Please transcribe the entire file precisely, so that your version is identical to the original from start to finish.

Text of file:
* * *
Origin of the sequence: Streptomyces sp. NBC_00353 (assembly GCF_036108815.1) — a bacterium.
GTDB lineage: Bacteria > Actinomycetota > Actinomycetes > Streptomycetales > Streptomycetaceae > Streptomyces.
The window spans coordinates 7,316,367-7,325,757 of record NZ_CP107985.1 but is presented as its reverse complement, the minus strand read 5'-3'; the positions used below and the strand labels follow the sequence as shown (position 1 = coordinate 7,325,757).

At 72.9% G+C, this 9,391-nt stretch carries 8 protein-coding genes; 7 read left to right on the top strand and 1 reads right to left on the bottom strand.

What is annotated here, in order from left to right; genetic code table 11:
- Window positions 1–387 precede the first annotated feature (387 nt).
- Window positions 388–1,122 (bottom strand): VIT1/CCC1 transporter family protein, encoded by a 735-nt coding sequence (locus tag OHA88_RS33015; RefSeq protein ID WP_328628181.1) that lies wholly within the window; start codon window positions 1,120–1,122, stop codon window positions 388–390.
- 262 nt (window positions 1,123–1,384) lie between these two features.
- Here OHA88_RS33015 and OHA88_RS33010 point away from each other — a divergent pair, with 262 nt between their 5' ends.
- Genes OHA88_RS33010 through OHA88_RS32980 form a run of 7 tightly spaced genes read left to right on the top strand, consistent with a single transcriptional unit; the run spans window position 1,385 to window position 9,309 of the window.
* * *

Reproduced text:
Origin of the sequence: Streptomyces sp. NBC_00353 (assembly GCF_036108815.1) — a bacterium.
GTDB lineage: Bacteria > Actinomycetota > Actinomycetes > Streptomycetales > Streptomycetaceae > Streptomyces.
The window spans coordinates 7,316,367-7,325,757 of record NZ_CP107985.1 but is presented as its reverse complement, the minus strand read 5'-3'; the positions used below and the strand labels follow the sequence as shown (position 1 = coordinate 7,325,757).

At 72.9% G+C, this 9,391-nt stretch carries 8 protein-coding genes; 7 read left to right on the top strand and 1 reads right to left on the bottom strand.

What is annotated here, in order from left to right; genetic code table 11:
- Window positions 1–387 precede the first annotated feature (387 nt).
- Window positions 388–1,122 (bottom strand): VIT1/CCC1 transporter family protein, encoded by a 735-nt coding sequence (locus tag OHA88_RS33015; RefSeq protein ID WP_328628181.1) that lies wholly within the window; start codon window positions 1,120–1,122, stop codon window positions 388–390.
- 262 nt (window positions 1,123–1,384) lie between these two features.
- Here OHA88_RS33015 and OHA88_RS33010 point away from each other — a divergent pair, with 262 nt between their 5' ends.
- Genes OHA88_RS33010 through OHA88_RS32980 form a run of 7 tightly spaced genes read left to right on the top strand, consistent with a single transcriptional unit; the run spans window position 1,385 to window position 9,309 of the window.